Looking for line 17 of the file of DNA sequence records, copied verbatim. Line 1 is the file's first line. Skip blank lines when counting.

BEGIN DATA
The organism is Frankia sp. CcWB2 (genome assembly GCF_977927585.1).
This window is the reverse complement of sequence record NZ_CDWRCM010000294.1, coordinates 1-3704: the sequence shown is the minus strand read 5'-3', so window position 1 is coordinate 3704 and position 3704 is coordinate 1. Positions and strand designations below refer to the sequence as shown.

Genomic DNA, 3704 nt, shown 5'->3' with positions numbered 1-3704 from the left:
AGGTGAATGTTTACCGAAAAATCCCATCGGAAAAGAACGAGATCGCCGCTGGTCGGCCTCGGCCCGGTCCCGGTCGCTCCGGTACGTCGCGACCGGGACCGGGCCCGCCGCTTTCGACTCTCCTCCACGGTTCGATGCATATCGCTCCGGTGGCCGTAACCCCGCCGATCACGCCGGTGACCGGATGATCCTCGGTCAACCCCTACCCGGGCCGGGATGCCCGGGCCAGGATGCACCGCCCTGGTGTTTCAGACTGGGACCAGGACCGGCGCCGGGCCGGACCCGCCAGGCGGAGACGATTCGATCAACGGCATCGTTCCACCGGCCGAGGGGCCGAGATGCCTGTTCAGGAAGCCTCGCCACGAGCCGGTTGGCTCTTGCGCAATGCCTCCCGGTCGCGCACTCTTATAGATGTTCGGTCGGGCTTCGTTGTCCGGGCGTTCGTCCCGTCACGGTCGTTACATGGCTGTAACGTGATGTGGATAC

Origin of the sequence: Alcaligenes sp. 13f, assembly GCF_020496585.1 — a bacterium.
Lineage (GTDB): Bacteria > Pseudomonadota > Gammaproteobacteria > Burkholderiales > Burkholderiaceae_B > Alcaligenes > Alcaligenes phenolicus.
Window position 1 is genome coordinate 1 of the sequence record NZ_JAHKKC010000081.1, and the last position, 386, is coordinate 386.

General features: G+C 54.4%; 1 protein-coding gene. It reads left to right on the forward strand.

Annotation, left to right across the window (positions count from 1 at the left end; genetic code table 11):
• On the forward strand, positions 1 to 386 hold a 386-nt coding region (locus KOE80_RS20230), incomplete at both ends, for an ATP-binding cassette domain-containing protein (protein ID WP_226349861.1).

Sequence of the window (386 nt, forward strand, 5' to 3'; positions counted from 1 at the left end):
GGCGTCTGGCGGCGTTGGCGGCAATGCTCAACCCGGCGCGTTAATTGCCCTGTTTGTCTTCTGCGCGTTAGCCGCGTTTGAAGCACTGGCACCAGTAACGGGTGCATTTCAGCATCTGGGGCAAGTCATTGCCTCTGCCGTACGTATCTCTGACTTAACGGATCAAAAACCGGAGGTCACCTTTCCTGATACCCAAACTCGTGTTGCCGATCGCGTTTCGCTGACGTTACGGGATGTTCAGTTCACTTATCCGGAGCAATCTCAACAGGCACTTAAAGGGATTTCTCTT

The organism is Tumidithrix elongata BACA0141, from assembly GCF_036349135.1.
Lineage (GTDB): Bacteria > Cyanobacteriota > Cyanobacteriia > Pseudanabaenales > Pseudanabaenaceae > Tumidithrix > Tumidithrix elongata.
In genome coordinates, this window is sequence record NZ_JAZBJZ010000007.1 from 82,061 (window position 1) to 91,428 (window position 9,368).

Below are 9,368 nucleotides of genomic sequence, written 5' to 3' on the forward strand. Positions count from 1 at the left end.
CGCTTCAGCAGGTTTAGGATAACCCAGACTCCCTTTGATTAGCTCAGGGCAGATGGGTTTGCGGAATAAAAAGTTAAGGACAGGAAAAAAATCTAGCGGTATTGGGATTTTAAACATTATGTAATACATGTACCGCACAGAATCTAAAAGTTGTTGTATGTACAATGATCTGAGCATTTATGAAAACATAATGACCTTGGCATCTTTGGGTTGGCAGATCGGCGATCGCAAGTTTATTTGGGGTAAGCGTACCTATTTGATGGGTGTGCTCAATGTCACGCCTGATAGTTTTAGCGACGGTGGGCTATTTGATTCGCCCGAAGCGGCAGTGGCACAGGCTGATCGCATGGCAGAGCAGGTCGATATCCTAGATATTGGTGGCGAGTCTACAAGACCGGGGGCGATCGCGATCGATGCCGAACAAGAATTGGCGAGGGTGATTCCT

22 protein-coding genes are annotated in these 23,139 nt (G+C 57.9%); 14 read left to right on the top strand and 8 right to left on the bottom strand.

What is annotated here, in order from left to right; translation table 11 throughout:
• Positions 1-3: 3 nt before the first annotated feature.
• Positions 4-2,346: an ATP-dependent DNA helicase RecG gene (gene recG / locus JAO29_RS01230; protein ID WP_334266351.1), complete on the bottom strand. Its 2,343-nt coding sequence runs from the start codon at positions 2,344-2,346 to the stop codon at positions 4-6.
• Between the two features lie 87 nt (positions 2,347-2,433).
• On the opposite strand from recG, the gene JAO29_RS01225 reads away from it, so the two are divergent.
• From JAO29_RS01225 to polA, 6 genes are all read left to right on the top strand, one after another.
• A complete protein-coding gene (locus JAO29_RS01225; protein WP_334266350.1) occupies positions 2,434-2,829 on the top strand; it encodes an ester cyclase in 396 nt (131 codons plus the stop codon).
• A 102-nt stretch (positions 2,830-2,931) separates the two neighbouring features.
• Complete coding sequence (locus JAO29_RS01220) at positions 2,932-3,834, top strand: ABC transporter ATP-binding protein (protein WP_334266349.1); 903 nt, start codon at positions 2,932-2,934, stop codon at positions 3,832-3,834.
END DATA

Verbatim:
CGCTTCAGCAGGTTTAGGATAACCCAGACTCCCTTTGATTAGCTCAGGGCAGATGGGTTTGCGGAATAAAAAGTTAAGGACAGGAAAAAAATCTAGCGGTATTGGGATTTTAAACATTATGTAATACATGTACCGCACAGAATCTAAAAGTTGTTGTATGTACAATGATCTGAGCATTTATGAAAACATAATGACCTTGGCATCTTTGGGTTGGCAGATCGGCGATCGCAAGTTTATTTGGGGTAAGCGTACCTATTTGATGGGTGTGCTCAATGTCACGCCTGATAGTTTTAGCGACGGTGGGCTATTTGATTCGCCCGAAGCGGCAGTGGCACAGGCTGATCGCATGGCAGAGCAGGTCGATATCCTAGATATTGGTGGCGAGTCTACAAGACCGGGGGCGATCGCGATCGATGCCGAACAAGAATTGGCGAGGGTGATTCCT